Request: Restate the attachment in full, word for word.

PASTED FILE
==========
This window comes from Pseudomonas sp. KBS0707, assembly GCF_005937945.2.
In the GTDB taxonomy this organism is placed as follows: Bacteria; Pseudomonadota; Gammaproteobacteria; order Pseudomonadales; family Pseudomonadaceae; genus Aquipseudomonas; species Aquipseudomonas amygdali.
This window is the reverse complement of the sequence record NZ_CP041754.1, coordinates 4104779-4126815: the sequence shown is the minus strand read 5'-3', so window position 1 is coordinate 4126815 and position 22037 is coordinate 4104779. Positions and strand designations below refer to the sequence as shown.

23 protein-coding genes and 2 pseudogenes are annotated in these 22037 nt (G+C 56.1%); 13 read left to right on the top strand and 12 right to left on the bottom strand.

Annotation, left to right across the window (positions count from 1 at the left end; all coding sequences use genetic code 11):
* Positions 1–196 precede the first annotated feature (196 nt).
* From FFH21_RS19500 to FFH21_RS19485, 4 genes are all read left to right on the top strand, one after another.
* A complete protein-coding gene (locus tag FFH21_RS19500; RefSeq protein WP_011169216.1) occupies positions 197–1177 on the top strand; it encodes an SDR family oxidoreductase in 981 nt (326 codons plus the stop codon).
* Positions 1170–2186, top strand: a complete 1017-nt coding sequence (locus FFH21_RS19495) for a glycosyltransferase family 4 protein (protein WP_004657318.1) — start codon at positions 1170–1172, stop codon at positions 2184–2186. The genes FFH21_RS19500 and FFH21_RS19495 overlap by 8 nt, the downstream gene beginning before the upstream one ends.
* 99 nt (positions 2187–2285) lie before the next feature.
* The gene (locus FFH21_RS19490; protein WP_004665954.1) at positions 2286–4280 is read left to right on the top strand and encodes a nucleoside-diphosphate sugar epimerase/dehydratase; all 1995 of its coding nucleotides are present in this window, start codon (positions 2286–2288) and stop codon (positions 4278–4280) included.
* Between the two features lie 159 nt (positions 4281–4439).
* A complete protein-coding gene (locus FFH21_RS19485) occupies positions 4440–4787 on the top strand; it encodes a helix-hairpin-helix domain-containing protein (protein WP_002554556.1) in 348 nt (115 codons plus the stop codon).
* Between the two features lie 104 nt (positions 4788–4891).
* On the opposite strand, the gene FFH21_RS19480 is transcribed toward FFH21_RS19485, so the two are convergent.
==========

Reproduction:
This window comes from Pseudomonas sp. KBS0707, assembly GCF_005937945.2.
In the GTDB taxonomy this organism is placed as follows: Bacteria; Pseudomonadota; Gammaproteobacteria; order Pseudomonadales; family Pseudomonadaceae; genus Aquipseudomonas; species Aquipseudomonas amygdali.
This window is the reverse complement of the sequence record NZ_CP041754.1, coordinates 4104779-4126815: the sequence shown is the minus strand read 5'-3', so window position 1 is coordinate 4126815 and position 22037 is coordinate 4104779. Positions and strand designations below refer to the sequence as shown.

23 protein-coding genes and 2 pseudogenes are annotated in these 22037 nt (G+C 56.1%); 13 read left to right on the top strand and 12 right to left on the bottom strand.

Annotation, left to right across the window (positions count from 1 at the left end; all coding sequences use genetic code 11):
* Positions 1–196 precede the first annotated feature (196 nt).
* From FFH21_RS19500 to FFH21_RS19485, 4 genes are all read left to right on the top strand, one after another.
* A complete protein-coding gene (locus tag FFH21_RS19500; RefSeq protein WP_011169216.1) occupies positions 197–1177 on the top strand; it encodes an SDR family oxidoreductase in 981 nt (326 codons plus the stop codon).
* Positions 1170–2186, top strand: a complete 1017-nt coding sequence (locus FFH21_RS19495) for a glycosyltransferase family 4 protein (protein WP_004657318.1) — start codon at positions 1170–1172, stop codon at positions 2184–2186. The genes FFH21_RS19500 and FFH21_RS19495 overlap by 8 nt, the downstream gene beginning before the upstream one ends.
* 99 nt (positions 2187–2285) lie before the next feature.
* The gene (locus FFH21_RS19490; protein WP_004665954.1) at positions 2286–4280 is read left to right on the top strand and encodes a nucleoside-diphosphate sugar epimerase/dehydratase; all 1995 of its coding nucleotides are present in this window, start codon (positions 2286–2288) and stop codon (positions 4278–4280) included.
* Between the two features lie 159 nt (positions 4281–4439).
* A complete protein-coding gene (locus FFH21_RS19485) occupies positions 4440–4787 on the top strand; it encodes a helix-hairpin-helix domain-containing protein (protein WP_002554556.1) in 348 nt (115 codons plus the stop codon).
* Between the two features lie 104 nt (positions 4788–4891).
* On the opposite strand, the gene FFH21_RS19480 is transcribed toward FFH21_RS19485, so the two are convergent.